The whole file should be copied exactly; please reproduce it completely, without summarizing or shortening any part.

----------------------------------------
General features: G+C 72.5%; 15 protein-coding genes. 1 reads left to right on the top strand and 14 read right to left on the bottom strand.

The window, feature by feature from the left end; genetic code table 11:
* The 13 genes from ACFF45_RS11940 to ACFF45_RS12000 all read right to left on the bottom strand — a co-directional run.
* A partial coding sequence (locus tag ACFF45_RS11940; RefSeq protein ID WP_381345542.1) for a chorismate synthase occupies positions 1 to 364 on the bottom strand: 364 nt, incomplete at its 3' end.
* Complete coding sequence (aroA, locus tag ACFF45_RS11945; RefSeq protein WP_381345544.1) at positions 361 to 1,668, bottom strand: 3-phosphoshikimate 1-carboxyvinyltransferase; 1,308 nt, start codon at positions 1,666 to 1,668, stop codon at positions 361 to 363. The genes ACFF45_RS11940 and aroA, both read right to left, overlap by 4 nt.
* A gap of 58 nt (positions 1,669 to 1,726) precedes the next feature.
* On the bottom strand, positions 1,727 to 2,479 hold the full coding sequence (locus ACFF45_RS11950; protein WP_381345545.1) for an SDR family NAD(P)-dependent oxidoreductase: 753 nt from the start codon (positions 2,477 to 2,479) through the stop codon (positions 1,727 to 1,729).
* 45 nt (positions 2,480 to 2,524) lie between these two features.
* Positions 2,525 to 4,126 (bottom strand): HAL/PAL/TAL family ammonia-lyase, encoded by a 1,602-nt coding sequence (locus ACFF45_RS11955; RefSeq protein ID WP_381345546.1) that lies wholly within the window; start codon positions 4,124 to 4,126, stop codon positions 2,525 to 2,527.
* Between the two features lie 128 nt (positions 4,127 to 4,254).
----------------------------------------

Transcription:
General features: G+C 72.5%; 15 protein-coding genes. 1 reads left to right on the top strand and 14 read right to left on the bottom strand.

The window, feature by feature from the left end; genetic code table 11:
* The 13 genes from ACFF45_RS11940 to ACFF45_RS12000 all read right to left on the bottom strand — a co-directional run.
* A partial coding sequence (locus tag ACFF45_RS11940; RefSeq protein ID WP_381345542.1) for a chorismate synthase occupies positions 1 to 364 on the bottom strand: 364 nt, incomplete at its 3' end.
* Complete coding sequence (aroA, locus tag ACFF45_RS11945; RefSeq protein WP_381345544.1) at positions 361 to 1,668, bottom strand: 3-phosphoshikimate 1-carboxyvinyltransferase; 1,308 nt, start codon at positions 1,666 to 1,668, stop codon at positions 361 to 363. The genes ACFF45_RS11940 and aroA, both read right to left, overlap by 4 nt.
* A gap of 58 nt (positions 1,669 to 1,726) precedes the next feature.
* On the bottom strand, positions 1,727 to 2,479 hold the full coding sequence (locus ACFF45_RS11950; protein WP_381345545.1) for an SDR family NAD(P)-dependent oxidoreductase: 753 nt from the start codon (positions 2,477 to 2,479) through the stop codon (positions 1,727 to 1,729).
* 45 nt (positions 2,480 to 2,524) lie between these two features.
* Positions 2,525 to 4,126 (bottom strand): HAL/PAL/TAL family ammonia-lyase, encoded by a 1,602-nt coding sequence (locus ACFF45_RS11955; RefSeq protein ID WP_381345546.1) that lies wholly within the window; start codon positions 4,124 to 4,126, stop codon positions 2,525 to 2,527.
* Between the two features lie 128 nt (positions 4,127 to 4,254).